Discovery Makes a Difference

Solving problems involves two steps…a diagnostic assessment, followed by the application of a remedy.

Bob Schultek Author of The Gauntlet

Earning a customer’s trust relies on the same formula. If the growth of your business depends on building and sustaining relationships, versus increasing the number of transactions, then conducting a

rigorous diagnostic, or discovery, process is essential when a new opportunity arises.

In a market that cultivates commoditization, where needed information is readily available and

simplistic assessments are used to hastily define you, price is often the priority over value creation. Because there is urgency to address the need that generated the opportunity, customers are in a hurry to find the most cost-effective resolution. As a result, they are predisposed to perceive your offering as just another commodity, a choice of readily available alternatives from columns one, two or three. And they don’t need to invest much time helping you understand their challenge.

A thorough discovery process challenges this paradigm. Efficiently asking the right questions, in the right order, clarifies the customer’s current circumstances, the aspirations that underlie their need, and the barriers that are inhibiting their progress. Discovery uncovers why resolving a customer’s short-term pain is important, and how it contributes to the achievement of their longer-term goals.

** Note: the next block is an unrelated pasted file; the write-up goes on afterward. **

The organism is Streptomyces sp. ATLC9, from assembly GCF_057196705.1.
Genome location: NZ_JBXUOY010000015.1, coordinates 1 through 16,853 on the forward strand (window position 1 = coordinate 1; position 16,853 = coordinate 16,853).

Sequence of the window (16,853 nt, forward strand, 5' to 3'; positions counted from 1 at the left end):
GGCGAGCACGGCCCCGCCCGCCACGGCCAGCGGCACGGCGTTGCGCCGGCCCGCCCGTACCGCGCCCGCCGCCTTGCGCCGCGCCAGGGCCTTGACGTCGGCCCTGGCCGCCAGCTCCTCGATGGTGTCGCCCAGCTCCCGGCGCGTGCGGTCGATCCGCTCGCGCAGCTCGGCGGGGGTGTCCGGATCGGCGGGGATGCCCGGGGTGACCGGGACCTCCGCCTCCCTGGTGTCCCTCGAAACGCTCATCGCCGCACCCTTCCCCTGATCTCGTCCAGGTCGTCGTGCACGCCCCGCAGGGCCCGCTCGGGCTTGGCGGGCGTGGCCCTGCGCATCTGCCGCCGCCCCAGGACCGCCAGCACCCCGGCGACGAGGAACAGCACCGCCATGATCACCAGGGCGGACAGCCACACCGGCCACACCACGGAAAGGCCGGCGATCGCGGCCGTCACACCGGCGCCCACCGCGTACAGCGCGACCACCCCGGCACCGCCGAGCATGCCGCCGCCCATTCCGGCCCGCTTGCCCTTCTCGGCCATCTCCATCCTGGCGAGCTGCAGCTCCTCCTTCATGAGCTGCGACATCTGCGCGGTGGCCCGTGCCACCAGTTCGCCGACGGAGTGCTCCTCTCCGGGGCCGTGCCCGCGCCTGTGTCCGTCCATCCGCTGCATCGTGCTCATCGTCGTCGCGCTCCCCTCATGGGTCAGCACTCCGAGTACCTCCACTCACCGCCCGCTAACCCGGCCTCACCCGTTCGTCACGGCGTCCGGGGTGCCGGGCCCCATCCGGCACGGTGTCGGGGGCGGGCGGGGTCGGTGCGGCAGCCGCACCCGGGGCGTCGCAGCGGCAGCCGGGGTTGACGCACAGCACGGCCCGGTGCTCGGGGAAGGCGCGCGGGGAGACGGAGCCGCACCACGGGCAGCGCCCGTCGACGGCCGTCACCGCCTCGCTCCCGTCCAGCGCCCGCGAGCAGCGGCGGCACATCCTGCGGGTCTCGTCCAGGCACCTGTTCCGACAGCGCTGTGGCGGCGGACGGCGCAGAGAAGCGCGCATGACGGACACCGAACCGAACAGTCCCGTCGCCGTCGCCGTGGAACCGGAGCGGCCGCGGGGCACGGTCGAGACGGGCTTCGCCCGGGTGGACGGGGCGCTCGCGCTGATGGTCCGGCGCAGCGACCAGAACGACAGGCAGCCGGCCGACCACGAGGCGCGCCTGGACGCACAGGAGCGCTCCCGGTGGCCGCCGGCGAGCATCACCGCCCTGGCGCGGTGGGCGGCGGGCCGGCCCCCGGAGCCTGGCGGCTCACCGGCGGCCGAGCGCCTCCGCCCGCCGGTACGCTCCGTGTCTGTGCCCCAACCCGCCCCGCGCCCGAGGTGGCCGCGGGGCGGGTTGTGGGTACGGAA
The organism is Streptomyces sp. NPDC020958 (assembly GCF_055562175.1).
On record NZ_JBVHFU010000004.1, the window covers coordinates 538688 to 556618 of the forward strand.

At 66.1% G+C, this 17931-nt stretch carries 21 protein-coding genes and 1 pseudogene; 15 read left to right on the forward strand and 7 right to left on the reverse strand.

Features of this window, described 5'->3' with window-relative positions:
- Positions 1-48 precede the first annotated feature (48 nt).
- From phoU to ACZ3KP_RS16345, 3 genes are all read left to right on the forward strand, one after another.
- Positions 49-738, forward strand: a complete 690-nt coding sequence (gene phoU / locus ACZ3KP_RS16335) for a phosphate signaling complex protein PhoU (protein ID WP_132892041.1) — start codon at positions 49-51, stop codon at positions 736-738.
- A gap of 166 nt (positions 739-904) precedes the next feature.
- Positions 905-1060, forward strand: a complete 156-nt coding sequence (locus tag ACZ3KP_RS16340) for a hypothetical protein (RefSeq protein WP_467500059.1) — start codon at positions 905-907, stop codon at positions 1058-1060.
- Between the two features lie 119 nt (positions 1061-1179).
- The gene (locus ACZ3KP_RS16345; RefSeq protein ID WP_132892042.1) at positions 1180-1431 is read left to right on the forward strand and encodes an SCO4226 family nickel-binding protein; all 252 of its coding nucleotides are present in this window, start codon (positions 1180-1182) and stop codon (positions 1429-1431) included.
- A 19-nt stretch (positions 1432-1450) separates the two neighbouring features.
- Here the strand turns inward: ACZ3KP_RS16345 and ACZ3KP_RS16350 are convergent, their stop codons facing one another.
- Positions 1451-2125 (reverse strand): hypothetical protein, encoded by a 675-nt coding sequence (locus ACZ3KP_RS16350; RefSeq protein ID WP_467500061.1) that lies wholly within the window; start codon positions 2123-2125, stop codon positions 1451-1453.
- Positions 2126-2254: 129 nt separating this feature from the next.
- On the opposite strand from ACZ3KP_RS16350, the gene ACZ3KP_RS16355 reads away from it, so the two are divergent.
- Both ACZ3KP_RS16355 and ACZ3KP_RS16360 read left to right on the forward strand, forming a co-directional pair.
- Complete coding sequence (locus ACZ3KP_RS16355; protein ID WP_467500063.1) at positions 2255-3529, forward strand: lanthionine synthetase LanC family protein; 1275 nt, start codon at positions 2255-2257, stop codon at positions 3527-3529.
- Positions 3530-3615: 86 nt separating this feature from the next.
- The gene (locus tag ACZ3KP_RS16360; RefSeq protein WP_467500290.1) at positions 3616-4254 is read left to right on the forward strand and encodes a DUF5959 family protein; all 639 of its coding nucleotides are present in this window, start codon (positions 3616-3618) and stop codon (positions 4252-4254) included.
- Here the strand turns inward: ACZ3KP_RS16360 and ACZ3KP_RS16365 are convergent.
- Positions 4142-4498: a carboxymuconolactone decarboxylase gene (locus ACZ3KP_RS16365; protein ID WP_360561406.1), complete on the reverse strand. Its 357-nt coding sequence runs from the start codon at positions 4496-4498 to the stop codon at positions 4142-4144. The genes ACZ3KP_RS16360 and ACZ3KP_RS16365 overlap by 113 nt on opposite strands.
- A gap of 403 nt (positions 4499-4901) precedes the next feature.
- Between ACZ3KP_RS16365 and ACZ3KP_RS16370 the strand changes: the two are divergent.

Engaging the customer in this respectful, collaborative dialogue enables you to reveal your company’s expertise and commitment, as well as your empathy and accountability, while you discover what they truly value. With this insight in hand, you can describe two or three possible remedies for their consideration, specifying the typical quantifiable benefits of each, aligned with what’s been learned about their priorities and goals.

This protocol will clarify which solution best resolves their urgent need in a manner that also creates strategic value for them. And in the process, it will alter their prior commodity perception of your business, heighten their awareness that a prompt decision benefits them, and provide you with greater clarity about their decision-making process.

Responding to an inquiry, without first discovering why resolving a customer’s problem is important to them, wastes an opportunity to build trust and be distinctive from competitors, confirming their likely first opinion that you are a commodity supplier with a sale as your highest priority.

How much effort does your sales team invest to discover what a customer values?

Leave a Comment